• 3. Page |3similarities between reading comprehension provide many of the literacy challenges toand forensics with which popular culture has middle years enduring fascination, due in part to thesuccessful television series of the same name. In their recent publication Lets Start LevelingNeale was convinced that the deliberate and About Leveling, (2011) Glasswell and Fordexplicit teaching of comprehension strategies conclude that there needs to be a balanceas advocated by, for example, Harvey and between texts that are cognitively challengingGoudvis (2000; 2007) and P. David Pearson in and those that are emotionally supportive.the context of a strong engagement factor The CSI project team had the same(advocated by US academic John Guthrie philosophy, believing that students would[2001]) would yield the accelerated progress benefit from on-grade-level texts if they hadthat was needed. That engagement factor the support of their teachers, their peers, andwould need to be a mix of pedagogy, texts, the digital scaffolds that are all features of theand technology quite a challenge. CSI project.The pedagogy was influenced by the findings This challenging yet supportive design hasof researchers Graham Nuthall and Adriene been endorsed by both Kyran and Laura, whoAlton-Lee, but especially the work of Nuthall, have reported how well students havewhose research Neale allied to his own views responded to more difficult texts, and howthat a childs educational performance was much they engage with and enjoy being ableheavily influenced by classroom practices, and to read, think, talk, and write about the on-that there was no inevitability about low SES grade-level texts.effects on student literacy learning. Pitchessynthesized the big idea in Nuthalls research Harnessing interactive whiteboard and otheras all students can learn difficult concepts as advanced technologies, half of the CSI textslong as they have several exposures to the (those designed for explicit teaching) areconcept in different ways while the concepts interactive digital texts which include hyper-are in working memory. The CSI project, linked glossaries and video footage. Theaccordingly, adopted a learning model which student cooperative texts are hard-copyinvolved text-based, explicit instruction of a format accompanied by audio files. This is anew concept, followed by text-based peer new approach to differentiated instructioncooperative learning of that concept that was whereby students differences arefurther extended: not only do students work accommodated through scaffolding rathertogether as learning partners, but they work than leveling. The strongest scaffold is explicitas a learning community entire classes work teaching, where the teacher reads and thinkstogether on the same text. aloud and encourages student interaction as, together, the teacher and class work throughIn two further decisions the CSI project team the text.determined that teachers and students woulduse texts that were on-grade level and that 80 Kyran and Laura believe that this is key.percent of all texts to be used would be Although the CSI package includes guidancenonfiction, and three quarters of texts would and lesson plans for teachers, both teachersbe from the content areas of science, math, now feel sufficiently experienced andand social studies. The research indicates that comfortable with the method to the pointit is the content area and nonfiction texts that where they dont need to follow the lesson Neale Pitches, Comprehension instruction for digital natives 2011 South Pacific Press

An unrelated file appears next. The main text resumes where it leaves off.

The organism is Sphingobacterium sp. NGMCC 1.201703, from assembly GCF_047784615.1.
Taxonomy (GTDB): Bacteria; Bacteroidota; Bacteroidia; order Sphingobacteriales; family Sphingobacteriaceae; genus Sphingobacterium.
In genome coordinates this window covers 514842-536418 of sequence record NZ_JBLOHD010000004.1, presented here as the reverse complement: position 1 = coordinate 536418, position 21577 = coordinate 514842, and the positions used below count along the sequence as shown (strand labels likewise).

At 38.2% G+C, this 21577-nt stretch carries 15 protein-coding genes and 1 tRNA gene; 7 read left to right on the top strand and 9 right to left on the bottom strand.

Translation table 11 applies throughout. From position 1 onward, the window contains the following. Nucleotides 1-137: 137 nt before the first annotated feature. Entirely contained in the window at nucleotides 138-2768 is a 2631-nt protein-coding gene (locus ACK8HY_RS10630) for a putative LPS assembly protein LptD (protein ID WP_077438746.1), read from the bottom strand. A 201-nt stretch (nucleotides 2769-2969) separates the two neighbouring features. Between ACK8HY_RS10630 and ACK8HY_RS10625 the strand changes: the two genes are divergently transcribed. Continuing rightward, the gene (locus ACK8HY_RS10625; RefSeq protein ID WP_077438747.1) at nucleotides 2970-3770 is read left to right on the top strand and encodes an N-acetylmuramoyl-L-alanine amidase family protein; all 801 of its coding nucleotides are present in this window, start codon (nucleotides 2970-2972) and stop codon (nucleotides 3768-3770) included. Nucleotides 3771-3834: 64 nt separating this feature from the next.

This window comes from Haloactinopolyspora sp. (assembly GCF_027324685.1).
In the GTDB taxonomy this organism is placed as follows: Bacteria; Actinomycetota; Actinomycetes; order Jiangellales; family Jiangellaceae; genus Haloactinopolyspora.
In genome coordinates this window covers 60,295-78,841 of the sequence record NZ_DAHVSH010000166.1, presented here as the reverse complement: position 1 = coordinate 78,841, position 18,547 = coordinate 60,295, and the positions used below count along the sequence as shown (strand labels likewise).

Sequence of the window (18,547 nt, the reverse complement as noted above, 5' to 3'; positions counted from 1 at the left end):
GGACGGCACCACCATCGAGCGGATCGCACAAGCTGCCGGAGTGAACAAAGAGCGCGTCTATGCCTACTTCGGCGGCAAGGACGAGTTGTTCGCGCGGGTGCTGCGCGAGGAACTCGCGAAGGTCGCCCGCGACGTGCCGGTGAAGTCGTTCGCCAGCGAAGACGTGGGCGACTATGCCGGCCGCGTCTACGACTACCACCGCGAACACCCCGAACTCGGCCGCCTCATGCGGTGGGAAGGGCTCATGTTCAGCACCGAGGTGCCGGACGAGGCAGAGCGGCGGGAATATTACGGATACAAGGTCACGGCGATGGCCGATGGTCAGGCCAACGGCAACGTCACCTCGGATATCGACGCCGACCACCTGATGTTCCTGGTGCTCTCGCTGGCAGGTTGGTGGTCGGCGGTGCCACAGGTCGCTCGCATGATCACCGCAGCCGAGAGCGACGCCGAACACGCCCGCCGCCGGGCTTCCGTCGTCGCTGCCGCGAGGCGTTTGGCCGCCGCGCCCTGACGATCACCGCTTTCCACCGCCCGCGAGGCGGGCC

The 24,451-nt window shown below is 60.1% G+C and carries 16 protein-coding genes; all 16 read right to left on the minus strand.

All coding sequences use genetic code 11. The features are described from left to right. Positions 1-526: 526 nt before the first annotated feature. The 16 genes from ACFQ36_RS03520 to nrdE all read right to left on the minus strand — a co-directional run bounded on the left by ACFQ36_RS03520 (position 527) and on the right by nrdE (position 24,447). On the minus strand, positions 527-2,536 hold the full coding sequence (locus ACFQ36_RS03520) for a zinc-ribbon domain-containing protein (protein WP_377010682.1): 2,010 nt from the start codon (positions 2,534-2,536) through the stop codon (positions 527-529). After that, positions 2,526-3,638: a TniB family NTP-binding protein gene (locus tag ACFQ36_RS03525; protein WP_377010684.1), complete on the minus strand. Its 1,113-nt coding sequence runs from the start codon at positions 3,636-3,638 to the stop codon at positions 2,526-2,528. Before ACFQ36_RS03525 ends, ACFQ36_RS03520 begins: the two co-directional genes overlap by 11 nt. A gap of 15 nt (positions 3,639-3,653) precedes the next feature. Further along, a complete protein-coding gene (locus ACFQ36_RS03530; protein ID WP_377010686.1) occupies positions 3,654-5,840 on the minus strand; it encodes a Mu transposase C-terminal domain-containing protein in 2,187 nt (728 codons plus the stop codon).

• 4. Page |4plans. Kyran, for instance, no longer even aware of their thought processes and thepre-reads passages before class. In displaying strategies they employ to understand a givenan unseen text, she can emphasize to her text. Whats more, they develop skills instudents that she and the students are all the monitoring and evaluating the effectivenesssame in that neither have seen it before, but of these approaches when assessing theirthey all share their thinking strategies in trying levels of understanding. As a result, theto understand i